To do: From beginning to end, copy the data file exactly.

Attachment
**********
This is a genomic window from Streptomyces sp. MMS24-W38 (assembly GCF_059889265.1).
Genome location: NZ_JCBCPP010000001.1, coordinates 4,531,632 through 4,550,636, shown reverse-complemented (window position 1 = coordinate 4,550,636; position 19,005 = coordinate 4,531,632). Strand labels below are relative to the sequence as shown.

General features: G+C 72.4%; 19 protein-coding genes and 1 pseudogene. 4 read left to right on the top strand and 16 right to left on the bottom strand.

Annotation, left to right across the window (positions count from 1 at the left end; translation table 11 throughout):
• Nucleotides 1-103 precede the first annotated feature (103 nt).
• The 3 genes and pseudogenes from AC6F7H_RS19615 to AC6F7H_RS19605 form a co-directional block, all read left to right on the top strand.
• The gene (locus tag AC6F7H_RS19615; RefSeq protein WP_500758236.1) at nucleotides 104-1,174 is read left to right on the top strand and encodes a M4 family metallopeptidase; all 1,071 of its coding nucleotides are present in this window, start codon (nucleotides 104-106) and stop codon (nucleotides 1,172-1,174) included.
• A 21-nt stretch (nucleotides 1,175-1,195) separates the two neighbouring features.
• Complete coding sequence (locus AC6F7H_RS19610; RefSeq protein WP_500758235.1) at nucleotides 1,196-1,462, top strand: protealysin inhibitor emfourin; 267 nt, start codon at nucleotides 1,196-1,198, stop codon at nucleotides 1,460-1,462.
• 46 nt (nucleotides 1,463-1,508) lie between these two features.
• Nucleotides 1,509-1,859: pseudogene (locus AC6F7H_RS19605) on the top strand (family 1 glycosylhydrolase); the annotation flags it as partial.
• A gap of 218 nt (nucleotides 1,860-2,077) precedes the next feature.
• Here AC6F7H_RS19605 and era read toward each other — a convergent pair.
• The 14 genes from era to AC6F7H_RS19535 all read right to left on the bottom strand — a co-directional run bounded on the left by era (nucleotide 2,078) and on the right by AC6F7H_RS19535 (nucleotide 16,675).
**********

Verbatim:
This is a genomic window from Streptomyces sp. MMS24-W38 (assembly GCF_059889265.1).
Genome location: NZ_JCBCPP010000001.1, coordinates 4,531,632 through 4,550,636, shown reverse-complemented (window position 1 = coordinate 4,550,636; position 19,005 = coordinate 4,531,632). Strand labels below are relative to the sequence as shown.

General features: G+C 72.4%; 19 protein-coding genes and 1 pseudogene. 4 read left to right on the top strand and 16 right to left on the bottom strand.

Annotation, left to right across the window (positions count from 1 at the left end; translation table 11 throughout):
• Nucleotides 1-103 precede the first annotated feature (103 nt).
• The 3 genes and pseudogenes from AC6F7H_RS19615 to AC6F7H_RS19605 form a co-directional block, all read left to right on the top strand.
• The gene (locus tag AC6F7H_RS19615; RefSeq protein WP_500758236.1) at nucleotides 104-1,174 is read left to right on the top strand and encodes a M4 family metallopeptidase; all 1,071 of its coding nucleotides are present in this window, start codon (nucleotides 104-106) and stop codon (nucleotides 1,172-1,174) included.
• A 21-nt stretch (nucleotides 1,175-1,195) separates the two neighbouring features.
• Complete coding sequence (locus AC6F7H_RS19610; RefSeq protein WP_500758235.1) at nucleotides 1,196-1,462, top strand: protealysin inhibitor emfourin; 267 nt, start codon at nucleotides 1,196-1,198, stop codon at nucleotides 1,460-1,462.
• 46 nt (nucleotides 1,463-1,508) lie between these two features.
• Nucleotides 1,509-1,859: pseudogene (locus AC6F7H_RS19605) on the top strand (family 1 glycosylhydrolase); the annotation flags it as partial.
• A gap of 218 nt (nucleotides 1,860-2,077) precedes the next feature.
• Here AC6F7H_RS19605 and era read toward each other — a convergent pair.
• The 14 genes from era to AC6F7H_RS19535 all read right to left on the bottom strand — a co-directional run bounded on the left by era (nucleotide 2,078) and on the right by AC6F7H_RS19535 (nucleotide 16,675).